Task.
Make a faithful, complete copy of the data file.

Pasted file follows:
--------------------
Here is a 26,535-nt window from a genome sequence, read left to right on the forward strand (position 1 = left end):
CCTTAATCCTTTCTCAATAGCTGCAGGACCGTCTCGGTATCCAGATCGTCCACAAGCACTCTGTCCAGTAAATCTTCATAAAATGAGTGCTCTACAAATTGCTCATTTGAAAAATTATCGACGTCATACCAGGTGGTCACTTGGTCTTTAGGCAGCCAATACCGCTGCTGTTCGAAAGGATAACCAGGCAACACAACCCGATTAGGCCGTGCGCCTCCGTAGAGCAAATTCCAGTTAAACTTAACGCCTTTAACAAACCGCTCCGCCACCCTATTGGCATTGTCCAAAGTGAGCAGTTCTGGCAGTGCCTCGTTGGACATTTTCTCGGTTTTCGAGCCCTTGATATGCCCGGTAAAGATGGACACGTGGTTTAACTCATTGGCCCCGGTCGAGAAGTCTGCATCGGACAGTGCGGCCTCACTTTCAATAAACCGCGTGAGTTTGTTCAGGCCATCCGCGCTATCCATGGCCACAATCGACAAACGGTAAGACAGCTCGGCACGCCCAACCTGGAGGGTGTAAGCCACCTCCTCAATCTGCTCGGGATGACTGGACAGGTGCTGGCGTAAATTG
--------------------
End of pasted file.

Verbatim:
Here is a 26,535-nt window from a genome sequence, read left to right on the forward strand (position 1 = left end):
CCTTAATCCTTTCTCAATAGCTGCAGGACCGTCTCGGTATCCAGATCGTCCACAAGCACTCTGTCCAGTAAATCTTCATAAAATGAGTGCTCTACAAATTGCTCATTTGAAAAATTATCGACGTCATACCAGGTGGTCACTTGGTCTTTAGGCAGCCAATACCGCTGCTGTTCGAAAGGATAACCAGGCAACACAACCCGATTAGGCCGTGCGCCTCCGTAGAGCAAATTCCAGTTAAACTTAACGCCTTTAACAAACCGCTCCGCCACCCTATTGGCATTGTCCAAAGTGAGCAGTTCTGGCAGTGCCTCGTTGGACATTTTCTCGGTTTTCGAGCCCTTGATATGCCCGGTAAAGATGGACACGTGGTTTAACTCATTGGCCCCGGTCGAGAAGTCTGCATCGGACAGTGCGGCCTCACTTTCAATAAACCGCGTGAGTTTGTTCAGGCCATCCGCGCTATCCATGGCCACAATCGACAAACGGTAAGACAGCTCGGCACGCCCAACCTGGAGGGTGTAAGCCACCTCCTCAATCTGCTCGGGATGACTGGACAGGTGCTGGCGTAAATTG